Police Day recognizes the 1952 British siege of an Egyptian police barracks in Ismailiyya on the Canal Zone, the origin of the Brotherhood. The siege set off the rioting and massive conflagrations in Cairo that eventually ended Egypt’s British-backed monarchy and ushered in President Abdel Nasser to power. The people of Ismailiyya died alongside the police and the Brotherhood continues to recognize the holiday as important to the identity of their group. In fact, it is a meaningful holiday for most Egyptians, including Mohammed and his crew.

Police brutality is an issue, but this crew views the topic with ambivalence. It isn’t happening by the hand of some foreign occupying force, they said. The police are Egyptians, the Egyptians are the police.

That is current President Hosni Mubarak’s bizarre legacy. The military, the police; the “security apparatus” runs the country — from textile factories, to beverage and cheese companies, transportation, infrastructure and banking. Police Day, as militaristic as it may sound to Americans, is almost something tantamount to Labor Day in the United States. Holding the protests on this day wasn’t necessarily a statement against the police; it was simply the first holiday on the calendar after the Jasmine Revolution.

The formal absence of the Brotherhood from the demonstrations on Police Day was significant. The Brotherhood was the first modern Islamist group in the world and maintains major constituencies that stretch from Morocco to Indonesia. In Egypt they have become a mainstream political party, but remain the most feared opposition group in the country. In 2005, the first real election in Egyptian history, the Brotherhood won 19 percent of the seats in the People’s Assembly. That percentage fell to just 2 percent this last December in what were roundly considered to be deeply flawed elections. Some experts predicted this would push the group underground again and compel them to pursue the kind of clandestine operations that could explode on a day like “The Day of Anger.” That didn’t happen. Instead, they chose Friday to participate.

After 2005, it became clear the Brothers could establish themselves as an inside party — history has shown most revolutions, including 1952, start from the inside. Their show of solidarity with the police, and the distancing of their movement from the online movement that has received unprecedented media attention from the West, has drawn an even sharper distinction between the hard-nosed populism of the Brotherhood and the ruling elites, whose sphere of influence encompasses the social class of the online protesters.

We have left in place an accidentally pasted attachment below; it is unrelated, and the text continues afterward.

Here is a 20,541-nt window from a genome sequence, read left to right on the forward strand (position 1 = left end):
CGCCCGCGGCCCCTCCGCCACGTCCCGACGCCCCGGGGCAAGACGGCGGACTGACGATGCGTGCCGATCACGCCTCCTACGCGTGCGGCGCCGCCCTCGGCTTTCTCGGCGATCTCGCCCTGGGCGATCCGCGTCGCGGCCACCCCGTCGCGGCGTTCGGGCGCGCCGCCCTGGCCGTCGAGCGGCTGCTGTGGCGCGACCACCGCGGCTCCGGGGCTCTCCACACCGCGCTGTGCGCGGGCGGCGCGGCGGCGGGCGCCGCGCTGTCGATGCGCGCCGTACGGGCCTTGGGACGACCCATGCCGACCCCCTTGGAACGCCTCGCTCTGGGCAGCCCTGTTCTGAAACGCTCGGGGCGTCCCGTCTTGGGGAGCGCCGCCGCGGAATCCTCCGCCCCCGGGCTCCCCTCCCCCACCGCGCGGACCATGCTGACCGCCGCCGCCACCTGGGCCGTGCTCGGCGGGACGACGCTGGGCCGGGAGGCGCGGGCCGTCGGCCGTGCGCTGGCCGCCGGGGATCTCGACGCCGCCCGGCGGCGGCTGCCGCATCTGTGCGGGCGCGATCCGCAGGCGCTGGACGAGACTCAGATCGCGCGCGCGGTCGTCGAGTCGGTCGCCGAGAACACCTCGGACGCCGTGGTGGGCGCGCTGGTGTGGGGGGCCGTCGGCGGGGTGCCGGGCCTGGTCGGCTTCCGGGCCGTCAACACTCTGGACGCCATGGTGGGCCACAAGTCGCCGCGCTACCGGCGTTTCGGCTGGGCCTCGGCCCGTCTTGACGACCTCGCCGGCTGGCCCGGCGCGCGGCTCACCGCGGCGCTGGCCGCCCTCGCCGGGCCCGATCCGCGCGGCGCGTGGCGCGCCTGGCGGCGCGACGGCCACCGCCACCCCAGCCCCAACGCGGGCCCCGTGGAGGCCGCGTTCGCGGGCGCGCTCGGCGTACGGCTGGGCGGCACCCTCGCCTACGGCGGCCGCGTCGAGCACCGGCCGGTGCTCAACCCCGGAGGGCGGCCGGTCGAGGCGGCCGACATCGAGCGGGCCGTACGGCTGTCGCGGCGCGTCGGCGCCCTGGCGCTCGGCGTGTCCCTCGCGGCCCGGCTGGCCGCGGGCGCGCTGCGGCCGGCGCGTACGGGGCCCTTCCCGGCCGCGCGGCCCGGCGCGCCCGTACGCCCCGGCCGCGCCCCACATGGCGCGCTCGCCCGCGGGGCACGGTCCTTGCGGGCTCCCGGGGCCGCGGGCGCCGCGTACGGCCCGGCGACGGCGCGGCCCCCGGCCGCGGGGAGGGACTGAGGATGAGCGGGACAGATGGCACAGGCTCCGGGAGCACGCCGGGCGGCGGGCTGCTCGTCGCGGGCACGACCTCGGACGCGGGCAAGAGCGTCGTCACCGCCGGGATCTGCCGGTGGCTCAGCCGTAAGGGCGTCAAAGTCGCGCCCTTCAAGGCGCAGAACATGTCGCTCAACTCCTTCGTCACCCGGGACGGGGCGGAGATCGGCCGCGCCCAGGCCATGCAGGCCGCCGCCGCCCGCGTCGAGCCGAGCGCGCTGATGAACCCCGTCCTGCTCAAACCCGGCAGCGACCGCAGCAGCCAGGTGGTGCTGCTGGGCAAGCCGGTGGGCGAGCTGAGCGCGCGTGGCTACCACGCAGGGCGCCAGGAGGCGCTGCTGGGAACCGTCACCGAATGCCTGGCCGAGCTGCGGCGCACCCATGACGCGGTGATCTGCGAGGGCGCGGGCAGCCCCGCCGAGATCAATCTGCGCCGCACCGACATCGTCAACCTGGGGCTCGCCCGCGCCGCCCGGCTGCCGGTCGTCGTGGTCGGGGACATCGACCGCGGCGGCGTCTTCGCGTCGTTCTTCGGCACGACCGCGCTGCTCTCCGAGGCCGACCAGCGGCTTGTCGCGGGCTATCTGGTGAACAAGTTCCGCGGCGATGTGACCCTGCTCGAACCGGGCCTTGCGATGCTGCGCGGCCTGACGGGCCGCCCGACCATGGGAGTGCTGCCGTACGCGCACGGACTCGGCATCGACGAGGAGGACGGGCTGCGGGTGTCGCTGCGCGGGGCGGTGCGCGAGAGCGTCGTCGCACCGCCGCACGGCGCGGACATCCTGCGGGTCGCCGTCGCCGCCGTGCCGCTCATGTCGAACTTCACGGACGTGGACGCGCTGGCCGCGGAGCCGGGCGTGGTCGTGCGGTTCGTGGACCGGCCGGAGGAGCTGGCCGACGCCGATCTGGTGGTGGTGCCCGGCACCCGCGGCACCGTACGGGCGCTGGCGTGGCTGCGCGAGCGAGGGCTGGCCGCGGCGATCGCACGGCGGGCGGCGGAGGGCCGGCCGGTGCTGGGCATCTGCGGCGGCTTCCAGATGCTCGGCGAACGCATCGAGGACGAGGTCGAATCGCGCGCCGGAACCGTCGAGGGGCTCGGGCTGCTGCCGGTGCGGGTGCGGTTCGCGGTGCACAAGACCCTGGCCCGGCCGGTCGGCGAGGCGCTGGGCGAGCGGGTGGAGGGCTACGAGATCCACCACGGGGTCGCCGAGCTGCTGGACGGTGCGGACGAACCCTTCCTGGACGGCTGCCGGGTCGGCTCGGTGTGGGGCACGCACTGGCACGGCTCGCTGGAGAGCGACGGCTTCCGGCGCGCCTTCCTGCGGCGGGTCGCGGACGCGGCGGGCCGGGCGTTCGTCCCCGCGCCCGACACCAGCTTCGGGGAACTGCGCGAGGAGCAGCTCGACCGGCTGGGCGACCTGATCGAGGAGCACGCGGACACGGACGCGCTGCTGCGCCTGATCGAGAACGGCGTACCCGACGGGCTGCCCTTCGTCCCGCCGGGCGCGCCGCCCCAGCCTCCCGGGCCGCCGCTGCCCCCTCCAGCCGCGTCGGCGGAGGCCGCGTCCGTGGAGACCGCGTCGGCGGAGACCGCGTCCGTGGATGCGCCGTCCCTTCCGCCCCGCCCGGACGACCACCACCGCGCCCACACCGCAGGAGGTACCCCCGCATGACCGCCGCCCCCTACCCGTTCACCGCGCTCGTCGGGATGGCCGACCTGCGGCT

But the “Day of Anger” is exactly the kind of internal revolt that could spark a much bigger conflagration. And the recent announcement that the Muslim Brotherhood would be joining the protests on Friday could encourage broader involvement from Egyptian society.

This was the sentiment of Sherif, another regular at the coffeehouse on Khamarat Street. A 40-year-old with part-time work, Sherif is exasperated by government corruption. The demonstrations reflected his discontent. For him, the demonstrations are indeed an expression of popular sentiment.

My conversations with the younger generation of Khamarat Street confirmed this. Both crews viewed the online movement with skepticism, but shared the protesters’ resentment of the government. My conservative Arabic tutor, in her early twenties, expressed a similar sentiment. “They just want more money for themselves,” she said, speaking of the demonstrators. Everyone in Egypt knows a family member or friend working in the security apparatus, “so who is revolting against whom?” she said. Her sentiment and that of Sherif reflect the kind of complex questions being fleshed out in coffeehouses, workplaces and homes all around Egypt right now.

A massive and systemic co-option of the public by the regime has been going on for decades, and the people of Cairo are being confronted with a very scary possibility. If the center goes, will the security apparatus — and all the jobs that go along with it — vanish as well?

Al-Ahram’s front page on Thursday read: “4 dead, 118 citizens and 162 police officers wounded, and 100 arrested.” “The violence was the fault of the Brotherhood,” the article went on to state. As far as the web was concerned, some sites like YouTube were down last night, but Facebook was up. The men of Lazoghly wouldn’t know or care, however. When I asked how many of them were on Facebook, the response was unanimous: zero. But the tides are still turning.

Nathaniel Greenberg, special to the Common Language Project.